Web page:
I spent last week between Minneapolis and Chicago on the Great Lakes leg of the Putting SIP to Work tour, with Sonus, Arrow S3, and Level 3.
It was quite the week, thanks to Mother Nature, who decided to knock out power in the Minneapolis hotel, and then returned Thursday evening with a band of storms stretching from Massachusetts to Texas, shutting down LaGuardia airport in the process.
Those distractions aside, the seminar series, which began the previous week in Dallas, has served as an eye opener to more than a few businesses in each city, thanks to some eye-opening statistics regarding SIP adoption and both hard and soft benefits that can be enjoyed. The greatest “A-ha moment” was during a discussion of just how much time employees waste on administrative tasks every day – finding and reaching the right people, scheduling, dealing with redundant or unnecessary communications, etc. – and how much of that time SIP-based UC can recover.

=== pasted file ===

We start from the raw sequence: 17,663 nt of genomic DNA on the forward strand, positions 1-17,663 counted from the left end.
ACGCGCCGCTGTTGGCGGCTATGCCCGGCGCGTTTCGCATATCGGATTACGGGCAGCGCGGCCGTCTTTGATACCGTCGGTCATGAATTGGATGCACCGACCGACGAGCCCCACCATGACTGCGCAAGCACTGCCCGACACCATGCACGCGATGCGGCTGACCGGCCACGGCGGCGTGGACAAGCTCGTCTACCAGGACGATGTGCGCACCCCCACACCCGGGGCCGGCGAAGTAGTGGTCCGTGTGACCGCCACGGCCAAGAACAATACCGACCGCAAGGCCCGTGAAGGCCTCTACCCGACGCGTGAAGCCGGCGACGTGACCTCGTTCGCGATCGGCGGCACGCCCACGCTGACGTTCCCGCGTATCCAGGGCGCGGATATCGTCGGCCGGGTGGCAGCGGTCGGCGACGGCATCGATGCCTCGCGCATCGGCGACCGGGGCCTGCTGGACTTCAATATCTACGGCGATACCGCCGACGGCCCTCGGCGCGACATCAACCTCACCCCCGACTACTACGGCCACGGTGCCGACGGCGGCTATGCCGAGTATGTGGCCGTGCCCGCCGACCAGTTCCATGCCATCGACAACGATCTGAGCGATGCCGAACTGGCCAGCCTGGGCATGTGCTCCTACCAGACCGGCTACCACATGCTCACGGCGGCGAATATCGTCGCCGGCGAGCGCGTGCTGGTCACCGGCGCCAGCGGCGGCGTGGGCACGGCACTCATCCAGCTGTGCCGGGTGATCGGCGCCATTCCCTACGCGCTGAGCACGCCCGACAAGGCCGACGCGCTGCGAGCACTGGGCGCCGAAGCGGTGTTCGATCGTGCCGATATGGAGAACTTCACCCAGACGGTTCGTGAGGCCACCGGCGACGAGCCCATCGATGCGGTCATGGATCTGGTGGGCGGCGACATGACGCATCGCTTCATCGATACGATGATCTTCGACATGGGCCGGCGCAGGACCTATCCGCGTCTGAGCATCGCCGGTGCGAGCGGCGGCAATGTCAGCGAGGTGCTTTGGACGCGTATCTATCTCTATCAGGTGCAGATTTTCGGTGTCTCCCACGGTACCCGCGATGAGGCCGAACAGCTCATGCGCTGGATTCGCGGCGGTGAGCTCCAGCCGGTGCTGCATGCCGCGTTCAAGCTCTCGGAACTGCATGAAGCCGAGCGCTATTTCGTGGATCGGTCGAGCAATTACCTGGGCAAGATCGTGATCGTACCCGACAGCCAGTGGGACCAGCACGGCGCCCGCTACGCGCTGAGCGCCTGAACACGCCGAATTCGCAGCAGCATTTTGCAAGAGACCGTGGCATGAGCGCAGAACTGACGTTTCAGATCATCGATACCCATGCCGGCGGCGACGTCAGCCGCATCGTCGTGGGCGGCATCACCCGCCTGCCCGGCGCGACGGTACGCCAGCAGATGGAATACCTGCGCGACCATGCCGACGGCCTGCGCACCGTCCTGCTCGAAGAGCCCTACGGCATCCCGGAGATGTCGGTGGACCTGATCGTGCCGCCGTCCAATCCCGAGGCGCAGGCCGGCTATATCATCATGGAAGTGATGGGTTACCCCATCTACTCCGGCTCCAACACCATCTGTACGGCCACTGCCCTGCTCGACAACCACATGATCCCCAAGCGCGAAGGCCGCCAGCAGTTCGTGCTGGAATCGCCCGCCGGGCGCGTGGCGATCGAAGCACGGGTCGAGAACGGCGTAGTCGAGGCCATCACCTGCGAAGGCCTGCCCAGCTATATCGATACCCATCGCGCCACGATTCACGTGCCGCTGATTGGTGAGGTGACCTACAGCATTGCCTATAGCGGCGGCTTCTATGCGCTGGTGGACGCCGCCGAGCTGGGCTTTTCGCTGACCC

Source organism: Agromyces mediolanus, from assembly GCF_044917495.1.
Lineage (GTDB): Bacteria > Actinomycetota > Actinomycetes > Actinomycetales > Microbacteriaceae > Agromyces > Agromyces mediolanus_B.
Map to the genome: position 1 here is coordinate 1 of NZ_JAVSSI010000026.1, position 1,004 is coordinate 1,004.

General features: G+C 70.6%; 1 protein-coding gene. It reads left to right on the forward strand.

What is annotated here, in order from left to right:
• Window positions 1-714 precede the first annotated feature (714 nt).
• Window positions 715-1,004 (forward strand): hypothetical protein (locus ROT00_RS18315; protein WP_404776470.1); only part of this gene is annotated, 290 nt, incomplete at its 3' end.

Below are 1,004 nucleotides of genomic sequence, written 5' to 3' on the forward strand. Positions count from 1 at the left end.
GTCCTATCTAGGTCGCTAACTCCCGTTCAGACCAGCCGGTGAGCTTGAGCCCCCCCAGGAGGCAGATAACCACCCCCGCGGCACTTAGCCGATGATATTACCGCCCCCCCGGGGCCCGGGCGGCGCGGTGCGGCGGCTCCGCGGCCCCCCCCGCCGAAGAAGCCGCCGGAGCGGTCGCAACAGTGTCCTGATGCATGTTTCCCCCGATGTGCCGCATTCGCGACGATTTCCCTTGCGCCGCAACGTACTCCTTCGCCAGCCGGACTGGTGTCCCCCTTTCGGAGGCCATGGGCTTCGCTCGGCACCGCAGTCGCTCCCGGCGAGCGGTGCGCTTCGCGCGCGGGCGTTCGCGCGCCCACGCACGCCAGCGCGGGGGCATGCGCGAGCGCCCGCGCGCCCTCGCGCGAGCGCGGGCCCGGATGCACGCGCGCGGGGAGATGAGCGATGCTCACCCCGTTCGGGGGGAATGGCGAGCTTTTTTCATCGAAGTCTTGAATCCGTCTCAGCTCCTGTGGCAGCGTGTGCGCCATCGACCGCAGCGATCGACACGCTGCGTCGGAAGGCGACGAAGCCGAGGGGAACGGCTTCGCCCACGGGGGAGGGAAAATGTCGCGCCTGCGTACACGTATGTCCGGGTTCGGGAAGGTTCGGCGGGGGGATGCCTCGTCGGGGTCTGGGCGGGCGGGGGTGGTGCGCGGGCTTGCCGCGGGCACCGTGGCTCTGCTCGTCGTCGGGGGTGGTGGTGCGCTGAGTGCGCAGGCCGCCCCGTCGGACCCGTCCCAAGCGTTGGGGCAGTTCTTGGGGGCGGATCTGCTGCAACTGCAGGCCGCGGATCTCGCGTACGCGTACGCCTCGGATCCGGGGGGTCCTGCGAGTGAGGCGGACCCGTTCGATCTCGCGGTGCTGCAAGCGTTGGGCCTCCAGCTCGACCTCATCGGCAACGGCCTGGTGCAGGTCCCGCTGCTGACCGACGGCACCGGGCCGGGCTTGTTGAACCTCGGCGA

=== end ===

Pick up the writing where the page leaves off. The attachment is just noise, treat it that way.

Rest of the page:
Naturally, in order to enjoy maximum benefits of any technology, you have to deploy it properly, which, in the case of SIP, may mean including a session border controller at the enterprise network edge to help mediate between the different flavors of SIP and manage traffic, including prioritization and security. After all, despite being an internationally recognized standard, every vendor puts a proprietary spin on SIP, creating an inherent difficulty in making a connection between two SIP endpoints.
If your business hasn’t yet developed a migration strategy for moving from your legacy communications system to SIP-based UC, the next two sessions in Boston (tomorrow, July 31) and New York (Thursday, August 2) are your next opportunities to not only understand why SIP has become the de facto protocol for enterprise UC, but also why you can’t afford to wait.
The simple explanation is this: The market, including your customers and your competitors, are going IP. If you don’t want to be left behind, you will do the same.
Join Sonus, Arrow S3, and Level 3 – along with TMC senior editor Peter Bernstein – to see the proof in the pudding.